Over the years, I’ve taken a special interest in the neuro population. To further my understanding of the topic, I have taken:

  • Introduction to Neuro-Developmental Theory and Treatment
  • Canadian Hemispheres Stroke Competency Series
  • Any type of educational sessions offered to help further my skills in this area of practice.

The PTA advocate

In addition to helping patients achieve their goals, PTAs have an opportunity to do more. I discovered that the Canadian Physiotherapy Association (CPA) had an assembly for physiotherapist assistants and knew that I wanted to be involved. I emailed the former president, Sandra Lamb, and found myself helping with the National Physiotherapist Assistant Assembly (NPAA).

I now advocate for Canadian PTAs. Currently, I serve as the President of the NPAA, where I volunteer with our regional and student representatives. We advocate for our profession and bring you valuable information about PTAs and student PTAs across Canada.

About the NPAA

While some of you are familiar with the Assembly, there are others who are curious to learn more:

The National Physiotherapist Assistant Assembly (NPAA)

  • We represent PTAs with a unified voice across Canada
  • We elect our own volunteer leaders to show our position with CPA and to the physiotherapy profession community
  • We enhance communication amongst PTAs and student PTAs
  • Members benefit from the networking, professional development and ability to have a direct voice in shaping the future of physiotherapist assistants in Canada
  • We encourage student involvement and leadership opportunities within CPA and our profession
  • We communicate with PTA programs across Canada and enhance our skills by sourcingcontinuing education for our colleagues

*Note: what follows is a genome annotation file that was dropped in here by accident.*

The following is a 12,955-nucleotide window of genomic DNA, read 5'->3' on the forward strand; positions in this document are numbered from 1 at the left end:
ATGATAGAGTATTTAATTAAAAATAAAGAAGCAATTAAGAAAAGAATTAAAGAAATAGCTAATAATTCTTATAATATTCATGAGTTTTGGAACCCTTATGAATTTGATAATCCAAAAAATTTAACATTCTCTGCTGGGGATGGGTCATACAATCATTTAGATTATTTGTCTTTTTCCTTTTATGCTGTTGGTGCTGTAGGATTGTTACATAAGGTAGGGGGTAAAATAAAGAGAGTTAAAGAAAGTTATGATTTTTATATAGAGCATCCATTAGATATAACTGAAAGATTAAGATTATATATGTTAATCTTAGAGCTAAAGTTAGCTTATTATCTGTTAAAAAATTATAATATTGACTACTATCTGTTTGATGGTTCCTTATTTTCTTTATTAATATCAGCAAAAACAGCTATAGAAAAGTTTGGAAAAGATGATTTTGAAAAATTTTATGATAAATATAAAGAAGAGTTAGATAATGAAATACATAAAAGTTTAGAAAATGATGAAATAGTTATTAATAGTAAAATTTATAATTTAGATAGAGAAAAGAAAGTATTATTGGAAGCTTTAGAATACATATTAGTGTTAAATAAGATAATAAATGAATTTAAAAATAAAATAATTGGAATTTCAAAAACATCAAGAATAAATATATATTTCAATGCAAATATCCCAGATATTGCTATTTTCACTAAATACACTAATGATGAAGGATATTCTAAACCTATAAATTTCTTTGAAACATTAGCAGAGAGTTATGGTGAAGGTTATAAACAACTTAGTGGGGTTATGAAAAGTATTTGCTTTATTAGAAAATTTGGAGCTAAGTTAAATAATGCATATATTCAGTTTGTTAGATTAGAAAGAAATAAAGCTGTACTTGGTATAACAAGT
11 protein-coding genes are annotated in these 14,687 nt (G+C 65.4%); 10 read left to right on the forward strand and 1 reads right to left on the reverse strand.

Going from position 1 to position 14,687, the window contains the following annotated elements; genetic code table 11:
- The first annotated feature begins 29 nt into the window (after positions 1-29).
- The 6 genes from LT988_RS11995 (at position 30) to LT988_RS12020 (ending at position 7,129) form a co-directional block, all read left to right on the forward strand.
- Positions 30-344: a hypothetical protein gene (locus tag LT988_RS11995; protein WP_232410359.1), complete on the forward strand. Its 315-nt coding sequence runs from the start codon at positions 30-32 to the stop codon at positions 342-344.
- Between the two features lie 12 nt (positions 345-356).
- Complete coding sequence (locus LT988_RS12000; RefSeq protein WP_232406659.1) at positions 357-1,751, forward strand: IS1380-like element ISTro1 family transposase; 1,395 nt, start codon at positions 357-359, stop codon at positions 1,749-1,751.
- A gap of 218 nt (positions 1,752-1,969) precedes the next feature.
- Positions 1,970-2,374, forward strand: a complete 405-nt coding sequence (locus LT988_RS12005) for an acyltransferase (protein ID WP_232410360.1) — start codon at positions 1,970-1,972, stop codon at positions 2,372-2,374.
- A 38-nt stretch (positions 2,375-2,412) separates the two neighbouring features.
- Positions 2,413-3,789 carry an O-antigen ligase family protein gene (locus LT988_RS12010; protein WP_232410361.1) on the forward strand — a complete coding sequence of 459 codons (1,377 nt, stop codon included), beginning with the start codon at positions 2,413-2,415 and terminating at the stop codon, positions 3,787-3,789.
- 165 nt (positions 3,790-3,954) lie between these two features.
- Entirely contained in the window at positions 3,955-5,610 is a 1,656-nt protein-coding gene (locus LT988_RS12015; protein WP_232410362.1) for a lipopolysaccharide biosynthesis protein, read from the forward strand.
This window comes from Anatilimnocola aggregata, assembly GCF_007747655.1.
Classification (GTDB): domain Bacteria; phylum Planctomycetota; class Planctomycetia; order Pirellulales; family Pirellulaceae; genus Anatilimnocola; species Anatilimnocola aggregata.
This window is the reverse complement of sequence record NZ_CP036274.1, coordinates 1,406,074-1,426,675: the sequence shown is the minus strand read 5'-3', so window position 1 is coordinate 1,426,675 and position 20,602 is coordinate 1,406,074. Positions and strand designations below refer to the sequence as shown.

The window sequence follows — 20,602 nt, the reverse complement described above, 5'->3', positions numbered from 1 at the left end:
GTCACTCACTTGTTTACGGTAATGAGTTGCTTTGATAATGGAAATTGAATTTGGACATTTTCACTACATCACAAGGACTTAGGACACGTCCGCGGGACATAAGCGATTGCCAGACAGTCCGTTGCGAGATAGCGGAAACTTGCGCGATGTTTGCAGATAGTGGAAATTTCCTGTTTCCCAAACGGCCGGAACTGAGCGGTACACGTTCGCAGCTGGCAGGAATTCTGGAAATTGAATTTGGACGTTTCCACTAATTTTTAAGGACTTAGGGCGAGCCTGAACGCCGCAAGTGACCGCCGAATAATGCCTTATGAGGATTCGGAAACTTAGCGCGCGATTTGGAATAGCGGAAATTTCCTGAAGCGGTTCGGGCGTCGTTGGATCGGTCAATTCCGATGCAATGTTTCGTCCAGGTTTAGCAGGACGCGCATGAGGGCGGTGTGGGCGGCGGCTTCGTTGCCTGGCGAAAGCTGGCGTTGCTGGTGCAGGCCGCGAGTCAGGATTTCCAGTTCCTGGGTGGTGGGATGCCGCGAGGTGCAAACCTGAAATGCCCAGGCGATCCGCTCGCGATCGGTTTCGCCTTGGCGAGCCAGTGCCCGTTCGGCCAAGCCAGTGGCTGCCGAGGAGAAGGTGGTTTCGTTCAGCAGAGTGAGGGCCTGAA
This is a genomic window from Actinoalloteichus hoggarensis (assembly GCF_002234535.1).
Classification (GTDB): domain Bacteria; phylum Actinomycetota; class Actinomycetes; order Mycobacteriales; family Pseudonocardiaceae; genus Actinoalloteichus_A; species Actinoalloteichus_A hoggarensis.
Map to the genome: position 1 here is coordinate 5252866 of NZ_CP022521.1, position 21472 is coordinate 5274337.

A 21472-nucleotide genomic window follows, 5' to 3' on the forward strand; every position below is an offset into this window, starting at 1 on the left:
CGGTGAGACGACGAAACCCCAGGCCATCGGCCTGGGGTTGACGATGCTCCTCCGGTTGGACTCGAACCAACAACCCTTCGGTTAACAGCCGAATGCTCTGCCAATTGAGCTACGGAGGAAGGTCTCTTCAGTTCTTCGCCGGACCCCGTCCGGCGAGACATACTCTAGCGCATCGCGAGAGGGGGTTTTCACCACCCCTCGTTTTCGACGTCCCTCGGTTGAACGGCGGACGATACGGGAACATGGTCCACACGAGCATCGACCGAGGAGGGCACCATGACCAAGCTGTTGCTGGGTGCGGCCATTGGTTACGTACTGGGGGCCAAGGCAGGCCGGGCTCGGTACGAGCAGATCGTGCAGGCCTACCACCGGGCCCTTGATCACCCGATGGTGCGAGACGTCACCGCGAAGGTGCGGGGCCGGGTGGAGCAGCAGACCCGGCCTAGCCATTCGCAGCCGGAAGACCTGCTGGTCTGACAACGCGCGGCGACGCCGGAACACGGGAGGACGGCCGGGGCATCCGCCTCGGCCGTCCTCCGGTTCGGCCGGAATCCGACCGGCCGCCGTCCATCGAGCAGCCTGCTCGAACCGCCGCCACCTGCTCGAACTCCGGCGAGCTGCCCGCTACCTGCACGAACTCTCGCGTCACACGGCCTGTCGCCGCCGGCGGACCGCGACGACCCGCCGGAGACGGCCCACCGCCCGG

• We foster PTA involvement within the CPA and the profession
  • We regularly update and communicate with our members through email and social mediaabout developments and highlights
  • We promote the NPAA, PTA profession and we support CPA in the achievement of its mission
  • We want to be the “go-to” place for news about our career!

CPA is inviting members to celebrate PTA Day on Thursday May 12th.  Take the time to recognize the contributions of your PTA and say Thank You!  Stay tuned for a toolkit on our website.


I am a newly graduated OTA/PTA struggling to find work. Any advice?

Volunteer as much as you can to gain experience, and keep applying. As a PT with my own clinic I look for experience. The more experience you have the more likely I will hire you.

Dear Aurelie and Amy,

I''m a Brazilian Physiotherapist (4-year university degree) looking for some information about PTA position in Canada. Is it possible to find a sponsor to apply for a work permit on my behalf to work as a PTA there? I know the profession is not one that needs to be licensed so I could start working in the area (even though in a below position) and proceed with my PT process of licensing.

I really appreciate if one of you could reply some information to my email.

Kind regards.


Volunteer to get experience and keep applying. As a PT with my own clinic I look for people who have lots of experience.

Comments are now closed. Please contact if you would like further assistance.